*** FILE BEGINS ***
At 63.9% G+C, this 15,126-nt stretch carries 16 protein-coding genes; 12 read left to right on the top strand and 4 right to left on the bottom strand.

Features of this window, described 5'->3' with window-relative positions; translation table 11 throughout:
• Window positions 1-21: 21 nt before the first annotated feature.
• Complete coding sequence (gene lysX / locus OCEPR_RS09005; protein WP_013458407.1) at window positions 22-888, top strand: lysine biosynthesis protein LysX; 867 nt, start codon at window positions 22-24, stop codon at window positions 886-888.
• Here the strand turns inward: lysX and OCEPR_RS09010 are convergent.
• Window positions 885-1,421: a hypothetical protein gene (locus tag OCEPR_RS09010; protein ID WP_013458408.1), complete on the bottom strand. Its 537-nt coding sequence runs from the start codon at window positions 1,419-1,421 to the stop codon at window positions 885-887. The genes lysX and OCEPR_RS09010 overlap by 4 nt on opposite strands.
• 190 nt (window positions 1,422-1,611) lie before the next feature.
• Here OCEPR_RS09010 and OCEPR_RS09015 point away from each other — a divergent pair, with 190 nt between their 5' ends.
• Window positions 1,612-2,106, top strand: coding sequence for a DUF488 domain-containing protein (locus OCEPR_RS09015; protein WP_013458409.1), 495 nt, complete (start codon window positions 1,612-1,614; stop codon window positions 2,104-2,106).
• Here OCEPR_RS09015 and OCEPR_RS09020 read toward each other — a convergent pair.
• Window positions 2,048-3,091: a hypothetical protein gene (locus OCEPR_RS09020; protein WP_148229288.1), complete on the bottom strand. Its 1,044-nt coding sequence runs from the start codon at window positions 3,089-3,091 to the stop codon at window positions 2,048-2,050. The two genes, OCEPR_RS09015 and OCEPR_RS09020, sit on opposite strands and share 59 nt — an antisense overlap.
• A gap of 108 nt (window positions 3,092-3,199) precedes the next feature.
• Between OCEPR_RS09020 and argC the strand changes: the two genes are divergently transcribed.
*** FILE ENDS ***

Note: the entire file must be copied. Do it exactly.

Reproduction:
At 63.9% G+C, this 15,126-nt stretch carries 16 protein-coding genes; 12 read left to right on the top strand and 4 right to left on the bottom strand.

Features of this window, described 5'->3' with window-relative positions; translation table 11 throughout:
• Window positions 1-21: 21 nt before the first annotated feature.
• Complete coding sequence (gene lysX / locus OCEPR_RS09005; protein WP_013458407.1) at window positions 22-888, top strand: lysine biosynthesis protein LysX; 867 nt, start codon at window positions 22-24, stop codon at window positions 886-888.
• Here the strand turns inward: lysX and OCEPR_RS09010 are convergent.
• Window positions 885-1,421: a hypothetical protein gene (locus tag OCEPR_RS09010; protein ID WP_013458408.1), complete on the bottom strand. Its 537-nt coding sequence runs from the start codon at window positions 1,419-1,421 to the stop codon at window positions 885-887. The genes lysX and OCEPR_RS09010 overlap by 4 nt on opposite strands.
• 190 nt (window positions 1,422-1,611) lie before the next feature.
• Here OCEPR_RS09010 and OCEPR_RS09015 point away from each other — a divergent pair, with 190 nt between their 5' ends.
• Window positions 1,612-2,106, top strand: coding sequence for a DUF488 domain-containing protein (locus OCEPR_RS09015; protein WP_013458409.1), 495 nt, complete (start codon window positions 1,612-1,614; stop codon window positions 2,104-2,106).
• Here OCEPR_RS09015 and OCEPR_RS09020 read toward each other — a convergent pair.
• Window positions 2,048-3,091: a hypothetical protein gene (locus OCEPR_RS09020; protein WP_148229288.1), complete on the bottom strand. Its 1,044-nt coding sequence runs from the start codon at window positions 3,089-3,091 to the stop codon at window positions 2,048-2,050. The two genes, OCEPR_RS09015 and OCEPR_RS09020, sit on opposite strands and share 59 nt — an antisense overlap.
• A gap of 108 nt (window positions 3,092-3,199) precedes the next feature.
• Between OCEPR_RS09020 and argC the strand changes: the two genes are divergently transcribed.